The provincial Health Department recently vaccinated willing homeless people at the Sea Point Methodist Church. File Photo: Armand Hough/African News Agency(ANA)
The provincial Health Department recently vaccinated willing homeless people at the Sea Point Methodist Church. File Photo: Armand Hough/African News Agency(ANA)

Faith groups launch campaign to vaccinate 70% of their flock

By Mwangi Githahu Time of article published Sep 28, 2021

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Cape Town - Religious bodies across the spectrum have launched a movement called the #VaxuMzansi Campaign in an effort to vaccinate up to 70% of their congregations against the Covid-19 virus.

Coming together as the Religious Forum Against Covid-19 (RFA) the campaign involves an interfaith collaboration of religious communities uniting to play their part by encouraging their congregations to urgently vaccinate.

At the same time, the RFA wants to debunk conspiracy theories about the vaccines in order to provide assurance and increase vaccine uptake.

The group includes the Muslim Judicial Council, the South African Hindu Maha Sabha, the Union of Orthodox Synagogues; the SA Council of Churches, the Evangelical Alliance of South Africa and the Council of African Independent Churches.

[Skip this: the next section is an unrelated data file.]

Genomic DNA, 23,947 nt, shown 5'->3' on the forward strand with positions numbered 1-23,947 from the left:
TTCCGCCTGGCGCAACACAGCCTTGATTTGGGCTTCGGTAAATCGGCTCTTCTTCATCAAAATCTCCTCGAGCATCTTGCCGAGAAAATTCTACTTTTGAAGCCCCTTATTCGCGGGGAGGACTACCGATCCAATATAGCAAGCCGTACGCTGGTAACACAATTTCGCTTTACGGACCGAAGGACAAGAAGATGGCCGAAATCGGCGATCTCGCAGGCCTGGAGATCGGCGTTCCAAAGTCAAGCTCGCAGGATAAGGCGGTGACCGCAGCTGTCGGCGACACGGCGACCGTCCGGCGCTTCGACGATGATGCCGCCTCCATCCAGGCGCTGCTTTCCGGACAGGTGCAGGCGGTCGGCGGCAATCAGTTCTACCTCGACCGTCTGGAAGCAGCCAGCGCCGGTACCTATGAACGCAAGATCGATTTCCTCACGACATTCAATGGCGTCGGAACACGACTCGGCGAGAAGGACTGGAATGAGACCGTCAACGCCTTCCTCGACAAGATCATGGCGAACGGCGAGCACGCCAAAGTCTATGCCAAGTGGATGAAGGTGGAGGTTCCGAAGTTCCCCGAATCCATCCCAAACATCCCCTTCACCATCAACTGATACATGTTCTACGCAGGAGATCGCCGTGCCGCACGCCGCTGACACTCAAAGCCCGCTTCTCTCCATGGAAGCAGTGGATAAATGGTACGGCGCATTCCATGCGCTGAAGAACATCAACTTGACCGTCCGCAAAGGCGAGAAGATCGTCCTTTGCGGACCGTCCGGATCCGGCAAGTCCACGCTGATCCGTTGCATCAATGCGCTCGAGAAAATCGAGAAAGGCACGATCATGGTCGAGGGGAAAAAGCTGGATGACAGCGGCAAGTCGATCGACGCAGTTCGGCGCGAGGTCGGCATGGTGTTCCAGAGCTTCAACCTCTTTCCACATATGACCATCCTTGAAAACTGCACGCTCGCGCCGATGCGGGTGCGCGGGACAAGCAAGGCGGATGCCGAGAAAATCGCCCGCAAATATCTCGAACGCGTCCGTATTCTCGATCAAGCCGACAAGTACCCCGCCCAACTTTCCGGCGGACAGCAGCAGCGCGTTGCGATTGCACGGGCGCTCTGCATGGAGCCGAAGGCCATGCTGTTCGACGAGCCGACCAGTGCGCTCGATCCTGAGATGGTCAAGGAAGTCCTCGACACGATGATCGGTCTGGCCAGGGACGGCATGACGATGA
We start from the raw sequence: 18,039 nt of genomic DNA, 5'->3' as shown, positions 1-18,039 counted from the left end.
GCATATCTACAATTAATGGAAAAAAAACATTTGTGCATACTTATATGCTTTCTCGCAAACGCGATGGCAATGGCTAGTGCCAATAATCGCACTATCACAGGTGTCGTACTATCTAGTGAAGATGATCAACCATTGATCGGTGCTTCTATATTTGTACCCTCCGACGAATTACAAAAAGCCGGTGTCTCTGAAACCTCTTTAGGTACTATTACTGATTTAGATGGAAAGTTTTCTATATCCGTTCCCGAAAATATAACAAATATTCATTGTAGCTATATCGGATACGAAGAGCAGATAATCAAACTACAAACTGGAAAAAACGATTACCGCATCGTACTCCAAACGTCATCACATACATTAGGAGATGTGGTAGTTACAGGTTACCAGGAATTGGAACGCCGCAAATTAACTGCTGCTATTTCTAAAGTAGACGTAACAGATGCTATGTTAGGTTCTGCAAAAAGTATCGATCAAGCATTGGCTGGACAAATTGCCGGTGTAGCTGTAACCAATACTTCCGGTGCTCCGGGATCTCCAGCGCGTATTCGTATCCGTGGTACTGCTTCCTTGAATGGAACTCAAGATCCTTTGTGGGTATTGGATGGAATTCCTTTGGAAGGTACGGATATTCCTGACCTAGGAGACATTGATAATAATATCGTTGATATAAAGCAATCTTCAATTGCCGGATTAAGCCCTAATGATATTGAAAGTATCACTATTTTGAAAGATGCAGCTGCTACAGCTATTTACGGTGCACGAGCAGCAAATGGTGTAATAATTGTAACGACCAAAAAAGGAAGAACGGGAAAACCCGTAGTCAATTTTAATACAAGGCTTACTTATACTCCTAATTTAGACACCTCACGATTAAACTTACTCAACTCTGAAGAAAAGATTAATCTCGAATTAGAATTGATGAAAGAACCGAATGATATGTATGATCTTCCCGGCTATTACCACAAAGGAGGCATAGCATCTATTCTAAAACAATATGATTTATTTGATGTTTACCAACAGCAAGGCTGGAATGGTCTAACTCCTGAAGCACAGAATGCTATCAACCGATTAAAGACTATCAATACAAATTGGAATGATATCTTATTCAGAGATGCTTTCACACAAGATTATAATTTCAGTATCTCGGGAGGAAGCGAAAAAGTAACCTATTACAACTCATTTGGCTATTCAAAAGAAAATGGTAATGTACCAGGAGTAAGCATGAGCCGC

In a joint statement, the RFA said that among the activities they would promote were the continuous sharing of Covid-19 and vaccine information with their congregations and communities.

They would also co-ordinate vaccine drives and assist in closing the vaccine access gap among members of their congregations.

Business for SA (B4SA) steering committee chairperson Martin Kingston said his organisation was fully in support of the #VaxuMzansi campaign.

“Campaigns like this really set an example for the rest of society. The goal of vaccinating at least 70% of South Africa’s adults will not be achieved without an all-of-society approach.”

Meanwhile, following the recent directive issued by the Department of Employment and Labour expressly permitting employers to implement a mandatory vaccination policy, the Dear South Africa (Dear SA) campaign has commissioned law firm Hurter Spies to provide a legal opinion on the constitutionality of the move.

Hurter Spies said that while opinions vary, there was an emerging consensus that some form of balance had to be achieved when weighing up an employer’s obligation to provide a safe and secure working environment, vis-à-vis, an individual’s rights as enshrined in the Constitution.

In the meantime, Dear SA managing director Rob Hutchinson has invited the public to comment on, object to, or support mandatory vaccinations and vaccine passports for Covid-19 in a poll on the Dear SA website. By the time of writing, the website had logged over 57 000 comments.

“This is an opportunity for you to immediately influence this decision before it becomes law,” said Hutchinson.

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Cape Argus

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